This is another story about a lost african-american community called Fazendeville near the Chalmette Battlefield.
While much deserved attention this week has gone to the 200th anniversary of the American victory at the Battle of New Orleans, this year also marks the 50th anniversary of two less-remembered losses near the Chalmette battlefield. They were vestiges of opposite ends of antebellum Creole society, one a tiny hamlet of poor black families, the other an opulent plantation mansion.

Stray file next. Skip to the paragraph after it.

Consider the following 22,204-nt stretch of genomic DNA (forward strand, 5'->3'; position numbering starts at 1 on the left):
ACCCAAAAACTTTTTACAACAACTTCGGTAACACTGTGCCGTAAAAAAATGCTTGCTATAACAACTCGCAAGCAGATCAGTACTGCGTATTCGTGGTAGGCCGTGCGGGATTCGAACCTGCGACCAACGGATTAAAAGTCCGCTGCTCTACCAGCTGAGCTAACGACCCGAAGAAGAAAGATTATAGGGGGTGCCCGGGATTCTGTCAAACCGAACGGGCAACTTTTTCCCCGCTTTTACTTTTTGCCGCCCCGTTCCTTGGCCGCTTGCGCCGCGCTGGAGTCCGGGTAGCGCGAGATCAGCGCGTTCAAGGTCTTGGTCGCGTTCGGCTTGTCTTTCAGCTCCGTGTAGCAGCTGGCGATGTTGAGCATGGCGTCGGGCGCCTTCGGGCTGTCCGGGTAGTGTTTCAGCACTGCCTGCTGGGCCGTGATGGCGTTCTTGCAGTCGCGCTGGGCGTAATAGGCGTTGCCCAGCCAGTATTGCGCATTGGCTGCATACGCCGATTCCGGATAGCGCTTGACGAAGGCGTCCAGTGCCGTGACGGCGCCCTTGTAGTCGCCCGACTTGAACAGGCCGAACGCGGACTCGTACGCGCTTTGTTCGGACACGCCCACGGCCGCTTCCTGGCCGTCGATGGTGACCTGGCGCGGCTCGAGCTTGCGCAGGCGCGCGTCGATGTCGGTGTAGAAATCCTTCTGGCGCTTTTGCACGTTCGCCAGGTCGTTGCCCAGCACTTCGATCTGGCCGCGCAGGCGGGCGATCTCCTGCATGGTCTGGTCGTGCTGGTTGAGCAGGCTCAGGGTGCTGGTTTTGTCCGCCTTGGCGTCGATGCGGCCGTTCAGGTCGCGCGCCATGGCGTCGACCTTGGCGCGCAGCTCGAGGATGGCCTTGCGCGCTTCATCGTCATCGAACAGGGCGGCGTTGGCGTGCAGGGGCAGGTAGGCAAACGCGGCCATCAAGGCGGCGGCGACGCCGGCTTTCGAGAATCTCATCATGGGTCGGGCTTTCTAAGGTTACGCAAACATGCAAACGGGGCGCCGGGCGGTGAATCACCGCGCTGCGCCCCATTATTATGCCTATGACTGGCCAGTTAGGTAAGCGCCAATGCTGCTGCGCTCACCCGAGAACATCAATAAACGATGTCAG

Both survived a century after the Civil War, and both were obliterated in 1965.
The hamlet developed out of a rice field owned by Pierre Fazende, a free man of color who appears to have inherited a portion of the Chalmette plantation on which the Battle of New Orleans was fought. In 1856, his son subdivided the elongated parcel, positioned roughly parallel to the former American firing line, and sold the 33 lots of “Fazendeville” to other free people of color, and after the Civil War, emancipated slaves.
For the full story on nola.com click here.